Wednesday, October 21, 2015

Neil Gaiman's "Trigger Warning"...A Book Review

Trigger Warning: Short Fictions and Disturbances*

It takes the author at least one audiobook chapter to get to the stories. But it was in Mr. Gaiman's description of how these particular short stories came to be collected into one edition that gave me a personal sense of satisfaction. He explains that an anthology should contain tales of similar genres and themes. He then proceeds to tell his customers and library patrons that this book ignores that very important rule.

The reason I was glad to hear this is because my singular published work is also a collection of short stories with no central theme. So, I suppose there's hope for me, too.

The stories in, Trigger Warning: Short Fictions and Disturbances are as varied as Mr. Gaiman's imagination. If you've read any of his works, you'll understand just how varied this is. Trigger Warning is the author's third short story collection. I need to read the other two.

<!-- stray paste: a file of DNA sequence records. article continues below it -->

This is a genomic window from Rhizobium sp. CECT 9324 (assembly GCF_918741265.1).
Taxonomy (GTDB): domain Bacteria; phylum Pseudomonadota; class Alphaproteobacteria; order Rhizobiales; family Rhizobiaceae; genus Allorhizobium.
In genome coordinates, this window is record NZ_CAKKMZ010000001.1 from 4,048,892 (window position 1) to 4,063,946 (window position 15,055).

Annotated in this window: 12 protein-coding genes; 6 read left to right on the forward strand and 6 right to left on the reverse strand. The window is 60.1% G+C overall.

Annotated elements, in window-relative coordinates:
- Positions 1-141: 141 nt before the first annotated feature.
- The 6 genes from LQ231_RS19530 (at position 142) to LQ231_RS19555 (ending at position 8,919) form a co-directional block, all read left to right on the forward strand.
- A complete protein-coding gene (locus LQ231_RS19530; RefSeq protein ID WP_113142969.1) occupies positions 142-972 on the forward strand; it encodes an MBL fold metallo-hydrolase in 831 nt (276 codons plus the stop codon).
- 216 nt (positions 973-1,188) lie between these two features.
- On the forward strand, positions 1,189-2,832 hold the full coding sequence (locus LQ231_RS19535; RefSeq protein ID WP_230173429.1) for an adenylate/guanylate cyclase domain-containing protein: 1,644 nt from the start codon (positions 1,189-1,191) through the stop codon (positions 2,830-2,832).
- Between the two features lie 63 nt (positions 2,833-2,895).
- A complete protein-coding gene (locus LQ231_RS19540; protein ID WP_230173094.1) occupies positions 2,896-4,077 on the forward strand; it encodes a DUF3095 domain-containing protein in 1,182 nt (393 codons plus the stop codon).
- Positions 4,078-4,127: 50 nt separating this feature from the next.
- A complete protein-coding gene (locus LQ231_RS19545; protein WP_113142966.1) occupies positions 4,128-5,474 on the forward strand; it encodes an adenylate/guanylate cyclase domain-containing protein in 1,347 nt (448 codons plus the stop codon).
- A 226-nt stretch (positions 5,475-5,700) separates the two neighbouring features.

What I love about his writing is the way he takes a normal situation, or a character we think we know and he opens another page--another dimension of the subject. And as I read, I think to myself, "of course--it makes so much sense." Mr. Gaiman allows us to see a point of view that is completely understandable, if not unexpected.

I have my favorites, The Man Who Forgot Ray Bradbury, Nothing O'Clock (a "Dr. Who" story...), and Black Dog. There's something special about short stories. For me, they showcase better an author's personality and the way the man thinks than do a novel or a longer work. I may be completely off base, but that's the way these short stories make me feel.

Another wonderful addition to this anthology is Mr. Gaiman's commentary on each story, its origin and how the tale came to be. Brad Torgerson did the same thing in his Lights In the Deep collection. I appreciate very much the background offered by these authors.

I've said it before it's hard to beat an audiobook narrated by Mr. Gaiman. It's an audible treat for the mind. If you're in the mood for excellent literature, you can't go wrong with this one.

* Photo used without permission from:

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